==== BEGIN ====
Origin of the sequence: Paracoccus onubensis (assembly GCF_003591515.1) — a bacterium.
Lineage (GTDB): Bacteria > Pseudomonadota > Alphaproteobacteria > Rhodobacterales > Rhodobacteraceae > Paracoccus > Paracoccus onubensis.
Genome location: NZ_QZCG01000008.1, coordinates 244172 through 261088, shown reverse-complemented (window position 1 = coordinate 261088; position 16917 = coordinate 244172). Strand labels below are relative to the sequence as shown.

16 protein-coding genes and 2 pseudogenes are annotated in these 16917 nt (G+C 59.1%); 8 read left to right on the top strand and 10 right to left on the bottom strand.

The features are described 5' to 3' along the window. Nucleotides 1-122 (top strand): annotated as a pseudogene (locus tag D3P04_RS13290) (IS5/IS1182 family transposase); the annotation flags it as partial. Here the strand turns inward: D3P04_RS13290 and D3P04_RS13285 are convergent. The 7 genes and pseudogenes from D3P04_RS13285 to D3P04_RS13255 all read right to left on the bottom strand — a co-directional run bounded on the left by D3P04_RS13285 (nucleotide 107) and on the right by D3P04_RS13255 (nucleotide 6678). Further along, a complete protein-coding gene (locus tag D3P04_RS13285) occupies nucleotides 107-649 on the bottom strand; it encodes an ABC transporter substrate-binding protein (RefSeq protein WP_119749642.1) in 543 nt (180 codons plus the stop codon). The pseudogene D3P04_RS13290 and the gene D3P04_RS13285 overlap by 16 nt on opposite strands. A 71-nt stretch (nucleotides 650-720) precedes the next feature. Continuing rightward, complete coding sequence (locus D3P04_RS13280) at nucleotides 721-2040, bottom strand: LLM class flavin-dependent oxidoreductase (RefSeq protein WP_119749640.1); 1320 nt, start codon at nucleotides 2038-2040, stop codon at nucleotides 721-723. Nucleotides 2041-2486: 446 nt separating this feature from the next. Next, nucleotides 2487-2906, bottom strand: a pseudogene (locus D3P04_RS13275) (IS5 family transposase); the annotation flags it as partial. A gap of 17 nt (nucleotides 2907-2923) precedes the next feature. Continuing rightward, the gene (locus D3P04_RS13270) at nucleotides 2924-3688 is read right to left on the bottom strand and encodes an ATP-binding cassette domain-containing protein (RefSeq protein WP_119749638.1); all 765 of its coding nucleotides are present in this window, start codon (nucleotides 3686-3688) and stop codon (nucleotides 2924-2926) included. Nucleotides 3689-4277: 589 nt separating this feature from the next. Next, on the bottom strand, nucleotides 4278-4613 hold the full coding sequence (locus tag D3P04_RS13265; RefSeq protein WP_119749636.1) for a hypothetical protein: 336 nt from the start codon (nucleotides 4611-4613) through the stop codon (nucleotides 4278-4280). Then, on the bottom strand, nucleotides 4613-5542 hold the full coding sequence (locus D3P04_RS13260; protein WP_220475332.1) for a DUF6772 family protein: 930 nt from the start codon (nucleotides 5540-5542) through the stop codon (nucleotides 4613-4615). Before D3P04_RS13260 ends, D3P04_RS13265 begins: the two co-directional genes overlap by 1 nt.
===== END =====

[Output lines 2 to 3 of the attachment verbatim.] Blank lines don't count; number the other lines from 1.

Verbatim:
Lineage (GTDB): Bacteria > Pseudomonadota > Alphaproteobacteria > Rhodobacterales > Rhodobacteraceae > Paracoccus > Paracoccus onubensis.
Genome location: NZ_QZCG01000008.1, coordinates 244172 through 261088, shown reverse-complemented (window position 1 = coordinate 261088; position 16917 = coordinate 244172). Strand labels below are relative to the sequence as shown.